Bruising hurricane IRMA westbound

Sunday 3rd August 2017

Disturbance Thirty Four is inching its way west across the Bay of Campeche. The predominant environmental factor is the southbound cold front descending on the Gulf of Mexico which is bringing welcome wind shear and dry air with it, which will prevent this disturbance from making a nuisance of itself.

Hurricane IRMA is currently 900 miles east of the northernmost Lesser Antilles, headed slightly south of west at 12 knots. This is currently producing winds of between 100 and 120 knots and has a hurricanes severity index of 16 out of a possible 50 points (5 for size and 11 for intensity) with a predicted eye-watering 35 (18 for size and 17 for intensity) which is a real bruiser. The slight southerly deviation is of concern as this may delay a curve into the Atlantic and increases a direct impact threat on the Leeward Islands on Wednesday as a very powerful hurricane. Unfortunately, continued fluctuations with pressure gradients surrounding the Bermuda High and the low pressure area over the continental United States prevents ant truly reliable forecast on life after the Leeward Islands for IRMA. I can't see anyone making any firm and reliable forecast for at least 48 hours, however eastern seaboard, Florida, eastern & central Gulf of Mexico hurricane response plans should all be under way by now.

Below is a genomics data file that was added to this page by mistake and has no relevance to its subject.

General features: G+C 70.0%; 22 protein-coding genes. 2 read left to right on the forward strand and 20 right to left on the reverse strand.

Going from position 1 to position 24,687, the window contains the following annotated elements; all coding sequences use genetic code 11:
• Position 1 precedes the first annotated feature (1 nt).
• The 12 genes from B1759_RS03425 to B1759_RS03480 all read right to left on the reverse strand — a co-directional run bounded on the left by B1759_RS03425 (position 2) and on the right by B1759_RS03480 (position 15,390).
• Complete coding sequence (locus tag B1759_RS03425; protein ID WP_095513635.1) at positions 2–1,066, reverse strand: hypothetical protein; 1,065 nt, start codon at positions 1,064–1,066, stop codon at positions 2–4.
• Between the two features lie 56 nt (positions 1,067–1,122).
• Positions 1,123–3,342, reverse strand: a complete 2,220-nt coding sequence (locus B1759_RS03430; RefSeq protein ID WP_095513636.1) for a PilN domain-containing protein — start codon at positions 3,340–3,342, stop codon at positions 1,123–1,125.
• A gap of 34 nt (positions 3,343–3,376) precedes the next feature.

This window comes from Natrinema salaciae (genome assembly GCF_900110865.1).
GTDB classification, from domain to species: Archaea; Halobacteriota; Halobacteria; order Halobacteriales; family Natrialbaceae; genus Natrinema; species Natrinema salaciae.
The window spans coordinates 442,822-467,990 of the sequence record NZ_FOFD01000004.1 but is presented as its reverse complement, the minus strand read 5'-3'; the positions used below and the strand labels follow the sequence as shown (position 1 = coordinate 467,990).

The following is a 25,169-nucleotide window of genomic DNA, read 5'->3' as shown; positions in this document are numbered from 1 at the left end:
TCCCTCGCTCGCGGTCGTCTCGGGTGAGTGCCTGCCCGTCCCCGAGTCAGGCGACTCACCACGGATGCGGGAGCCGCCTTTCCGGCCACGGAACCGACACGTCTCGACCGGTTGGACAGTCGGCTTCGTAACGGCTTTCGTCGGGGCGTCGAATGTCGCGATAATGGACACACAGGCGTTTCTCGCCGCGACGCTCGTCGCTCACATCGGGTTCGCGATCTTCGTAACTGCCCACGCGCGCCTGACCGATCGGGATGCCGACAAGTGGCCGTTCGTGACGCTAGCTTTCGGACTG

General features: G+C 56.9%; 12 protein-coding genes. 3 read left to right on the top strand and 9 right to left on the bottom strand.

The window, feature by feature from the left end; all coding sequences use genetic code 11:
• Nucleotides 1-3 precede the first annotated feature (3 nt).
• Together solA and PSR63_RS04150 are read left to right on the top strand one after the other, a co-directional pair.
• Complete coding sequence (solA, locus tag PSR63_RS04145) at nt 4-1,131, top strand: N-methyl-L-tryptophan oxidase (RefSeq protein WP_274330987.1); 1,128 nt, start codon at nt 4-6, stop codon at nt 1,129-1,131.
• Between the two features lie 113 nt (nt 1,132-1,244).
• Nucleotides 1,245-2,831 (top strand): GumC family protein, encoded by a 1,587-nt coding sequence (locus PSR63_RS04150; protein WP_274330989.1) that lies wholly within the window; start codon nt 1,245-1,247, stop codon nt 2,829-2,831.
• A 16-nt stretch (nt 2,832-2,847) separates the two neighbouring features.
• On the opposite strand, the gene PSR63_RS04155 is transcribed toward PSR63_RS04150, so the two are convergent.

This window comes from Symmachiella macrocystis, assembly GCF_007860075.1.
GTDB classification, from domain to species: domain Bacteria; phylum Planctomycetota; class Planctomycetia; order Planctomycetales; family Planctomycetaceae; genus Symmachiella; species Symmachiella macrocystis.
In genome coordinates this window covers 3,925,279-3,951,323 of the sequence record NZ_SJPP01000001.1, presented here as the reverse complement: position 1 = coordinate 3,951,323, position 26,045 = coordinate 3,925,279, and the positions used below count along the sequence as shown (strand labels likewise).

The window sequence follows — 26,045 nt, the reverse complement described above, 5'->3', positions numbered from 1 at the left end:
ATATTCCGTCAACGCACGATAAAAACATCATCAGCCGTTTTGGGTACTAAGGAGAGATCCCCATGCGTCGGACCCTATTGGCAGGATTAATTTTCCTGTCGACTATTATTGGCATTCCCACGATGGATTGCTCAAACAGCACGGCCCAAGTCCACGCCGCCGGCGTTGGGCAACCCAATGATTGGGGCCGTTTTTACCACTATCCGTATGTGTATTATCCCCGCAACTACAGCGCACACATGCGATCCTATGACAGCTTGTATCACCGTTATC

Disturbance Thirty Seven is still a dark horse. Currently three days west of the Cape Verde Islands, the system is moving west at 13 knots. This may be overshadowed by IRMA at the moment, but does have a twinkle in its eye and very capable of development.

More tough days at sea in the central tropical Atlantic otherwise, stand easy - for the time being, anyway.